Free Market

Republicans Should Use the Market, Not Government, to Tackle Bias

Republicans have seemingly been at war with Big Tech for at least the past year and a half. They feel as if the tech companies are discriminating against their political beliefs after seeing conservative sites’ posts having their distribution altered or flagged with third-party fact-checkers or outright taken down, with certain conservative personalities being banned altogether from Twitter or Facebook. However, conservatives are using the wrong approach to handle the problems they face. Rather than use the force of government to compel companies, Republicans should use their market force and leave the “biased” platforms they decry.

To date, Republicans in Congress have spent countless hours trying to look at ways to amend or repeal Section 230 of the Communications Decency Act. Jeff Kosseff wrote a book on it called The Twenty-Six Words That Created The Internet because, without such crucial legislation, the digital world we experience today would look radically different. The critical law provides legal protection from content posted by third parties when companies moderate their websites. However, despite the beliefs of Republicans, modifying the law won’t solve the underlying issue of bias. In fact, changing the law could result in, not less, but more censorship of online content from companies who would rather take down content than be held liable.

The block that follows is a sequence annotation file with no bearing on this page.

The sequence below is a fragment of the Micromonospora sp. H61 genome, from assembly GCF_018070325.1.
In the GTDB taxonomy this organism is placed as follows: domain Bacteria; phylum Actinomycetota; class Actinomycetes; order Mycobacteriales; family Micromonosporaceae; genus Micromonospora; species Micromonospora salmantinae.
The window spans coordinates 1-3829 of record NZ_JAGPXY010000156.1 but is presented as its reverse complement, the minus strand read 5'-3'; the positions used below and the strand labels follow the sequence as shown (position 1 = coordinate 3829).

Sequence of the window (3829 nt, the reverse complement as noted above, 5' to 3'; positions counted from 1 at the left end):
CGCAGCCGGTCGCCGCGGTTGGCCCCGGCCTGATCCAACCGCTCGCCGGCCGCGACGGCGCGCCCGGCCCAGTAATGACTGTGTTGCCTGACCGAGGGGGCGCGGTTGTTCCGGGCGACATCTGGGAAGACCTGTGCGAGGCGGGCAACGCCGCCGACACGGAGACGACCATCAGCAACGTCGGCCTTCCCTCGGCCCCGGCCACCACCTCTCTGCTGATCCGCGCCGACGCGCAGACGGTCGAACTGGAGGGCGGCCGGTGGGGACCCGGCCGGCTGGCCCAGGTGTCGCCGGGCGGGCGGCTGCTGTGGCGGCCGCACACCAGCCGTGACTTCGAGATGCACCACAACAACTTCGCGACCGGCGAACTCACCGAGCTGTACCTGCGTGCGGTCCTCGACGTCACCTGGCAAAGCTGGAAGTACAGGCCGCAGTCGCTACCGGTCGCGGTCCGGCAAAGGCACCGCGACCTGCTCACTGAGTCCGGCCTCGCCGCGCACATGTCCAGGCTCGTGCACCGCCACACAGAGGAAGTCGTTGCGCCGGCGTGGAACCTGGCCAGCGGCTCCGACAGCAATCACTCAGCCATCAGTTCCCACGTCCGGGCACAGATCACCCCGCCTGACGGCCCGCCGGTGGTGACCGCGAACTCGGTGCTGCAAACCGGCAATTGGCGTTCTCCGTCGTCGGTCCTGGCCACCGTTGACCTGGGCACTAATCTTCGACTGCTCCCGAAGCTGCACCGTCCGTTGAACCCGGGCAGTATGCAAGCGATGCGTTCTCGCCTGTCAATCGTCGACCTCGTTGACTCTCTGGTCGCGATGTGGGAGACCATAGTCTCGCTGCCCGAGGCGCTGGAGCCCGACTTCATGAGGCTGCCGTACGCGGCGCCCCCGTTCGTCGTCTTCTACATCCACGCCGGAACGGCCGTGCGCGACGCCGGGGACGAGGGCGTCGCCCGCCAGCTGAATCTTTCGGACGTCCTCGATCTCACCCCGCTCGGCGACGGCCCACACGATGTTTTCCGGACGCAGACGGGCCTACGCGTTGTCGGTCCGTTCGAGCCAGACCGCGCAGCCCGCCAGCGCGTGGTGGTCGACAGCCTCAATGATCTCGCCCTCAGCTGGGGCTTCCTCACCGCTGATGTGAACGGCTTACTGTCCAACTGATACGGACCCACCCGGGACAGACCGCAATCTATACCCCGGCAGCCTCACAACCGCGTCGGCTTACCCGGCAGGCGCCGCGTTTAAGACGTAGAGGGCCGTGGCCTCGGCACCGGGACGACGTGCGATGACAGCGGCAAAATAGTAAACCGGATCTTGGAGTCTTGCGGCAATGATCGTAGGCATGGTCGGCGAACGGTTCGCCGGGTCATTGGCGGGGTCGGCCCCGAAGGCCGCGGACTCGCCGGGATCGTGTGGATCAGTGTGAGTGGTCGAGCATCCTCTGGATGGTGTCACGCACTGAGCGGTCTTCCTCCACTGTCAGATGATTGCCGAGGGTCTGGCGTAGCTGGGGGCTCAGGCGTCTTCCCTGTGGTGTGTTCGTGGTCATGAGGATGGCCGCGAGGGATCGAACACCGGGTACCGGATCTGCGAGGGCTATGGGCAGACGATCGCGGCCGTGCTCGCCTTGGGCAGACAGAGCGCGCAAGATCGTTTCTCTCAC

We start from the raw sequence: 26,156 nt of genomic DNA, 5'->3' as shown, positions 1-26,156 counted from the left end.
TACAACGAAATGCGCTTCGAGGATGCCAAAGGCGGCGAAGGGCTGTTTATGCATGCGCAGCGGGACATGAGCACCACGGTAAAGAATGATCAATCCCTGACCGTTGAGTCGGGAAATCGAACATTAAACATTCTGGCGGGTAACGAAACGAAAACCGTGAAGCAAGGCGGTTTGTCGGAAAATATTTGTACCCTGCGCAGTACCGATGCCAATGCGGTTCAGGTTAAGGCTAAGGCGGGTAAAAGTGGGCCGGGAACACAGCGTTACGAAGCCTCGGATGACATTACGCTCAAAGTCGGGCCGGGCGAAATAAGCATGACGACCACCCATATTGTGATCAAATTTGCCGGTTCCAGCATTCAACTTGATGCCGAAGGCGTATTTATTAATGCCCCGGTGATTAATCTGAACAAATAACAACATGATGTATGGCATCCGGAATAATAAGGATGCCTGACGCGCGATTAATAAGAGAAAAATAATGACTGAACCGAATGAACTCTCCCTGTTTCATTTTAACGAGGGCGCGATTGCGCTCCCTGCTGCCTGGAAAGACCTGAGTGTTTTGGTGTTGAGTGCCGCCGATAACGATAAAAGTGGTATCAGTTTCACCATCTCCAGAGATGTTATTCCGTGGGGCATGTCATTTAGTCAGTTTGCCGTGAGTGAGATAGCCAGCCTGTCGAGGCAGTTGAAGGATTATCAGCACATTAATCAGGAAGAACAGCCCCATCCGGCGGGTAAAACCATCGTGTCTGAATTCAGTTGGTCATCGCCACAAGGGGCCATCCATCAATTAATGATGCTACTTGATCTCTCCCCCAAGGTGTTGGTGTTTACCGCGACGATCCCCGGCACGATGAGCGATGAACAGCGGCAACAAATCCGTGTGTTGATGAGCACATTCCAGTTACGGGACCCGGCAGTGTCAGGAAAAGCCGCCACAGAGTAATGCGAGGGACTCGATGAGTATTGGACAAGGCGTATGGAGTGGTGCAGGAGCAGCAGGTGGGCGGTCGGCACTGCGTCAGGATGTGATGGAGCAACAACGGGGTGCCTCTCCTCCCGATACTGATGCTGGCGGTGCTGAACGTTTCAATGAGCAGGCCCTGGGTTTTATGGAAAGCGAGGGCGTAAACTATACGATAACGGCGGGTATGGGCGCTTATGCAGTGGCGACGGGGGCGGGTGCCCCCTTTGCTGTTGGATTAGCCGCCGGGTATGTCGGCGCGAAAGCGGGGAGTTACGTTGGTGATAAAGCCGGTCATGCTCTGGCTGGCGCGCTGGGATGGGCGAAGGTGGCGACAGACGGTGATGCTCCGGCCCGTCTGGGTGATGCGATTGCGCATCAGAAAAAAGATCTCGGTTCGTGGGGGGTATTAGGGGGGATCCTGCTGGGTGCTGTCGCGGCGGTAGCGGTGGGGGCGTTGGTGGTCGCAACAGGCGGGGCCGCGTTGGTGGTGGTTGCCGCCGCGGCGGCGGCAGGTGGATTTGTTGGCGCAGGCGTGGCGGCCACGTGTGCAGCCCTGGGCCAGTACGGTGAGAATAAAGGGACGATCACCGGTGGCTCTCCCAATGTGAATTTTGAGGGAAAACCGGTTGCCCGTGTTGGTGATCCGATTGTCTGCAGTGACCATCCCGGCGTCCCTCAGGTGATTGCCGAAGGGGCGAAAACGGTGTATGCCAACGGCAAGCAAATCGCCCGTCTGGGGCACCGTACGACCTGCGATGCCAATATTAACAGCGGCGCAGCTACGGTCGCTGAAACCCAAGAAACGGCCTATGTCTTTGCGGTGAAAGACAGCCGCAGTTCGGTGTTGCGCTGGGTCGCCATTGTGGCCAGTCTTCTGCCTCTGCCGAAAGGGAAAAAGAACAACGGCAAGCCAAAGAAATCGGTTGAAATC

Despite their belief, conservatives are actually quite valuable to these platforms. They offer diversity of thought coming from a different perspective that challenges liberals’ ideas. In fact, according to a recent poll, 28 percent of Americans identify as conservative. If a significant number were to start leaving big tech platforms, they’d feel the loss and adjust their behavior or run the risk of losing more users.

If these companies do not alter their behavior, it is not surprising that alternatives to the dominant social media platforms pop up. A great example of this is Parler, an app similar to Twitter, which has exploded in popularity since the election, with the platform having over 4 million users as of November.

Recently, I went on the Moving Forward With Young Voices podcast, hosted by Brian Hyde, to talk about this issue. Normally, whenever a clip is made available, I share that interview through my various platforms (Facebook, Twitter, LinkedIn). I had created a Parler account over the summer, but barely used it. I posted that interview to their platform, and it went absolutely viral. With over 1.5 million views, the post had enormous levels of engagement, and my following grew to nearly double my Twitter following overnight. In one post, I discovered a new platform to leverage and express my ideas.

Looking forward, conservatives should implement the most important tool they have yet to utilize: leaving. If they want big tech to take their complaints seriously, then conservatives need to take more significant action. The reality is that amending or repealing Section 230 does not solve the underlying issue of bias conservatives feel. The only thing that achieves is relegating the internet back to the dark ages. 

Conservatives should go back to their roots and look to the market to solve problems they face, rather than the force of government. Whenever the government gets involved, one thing seems certain, and that is that everyone loses out.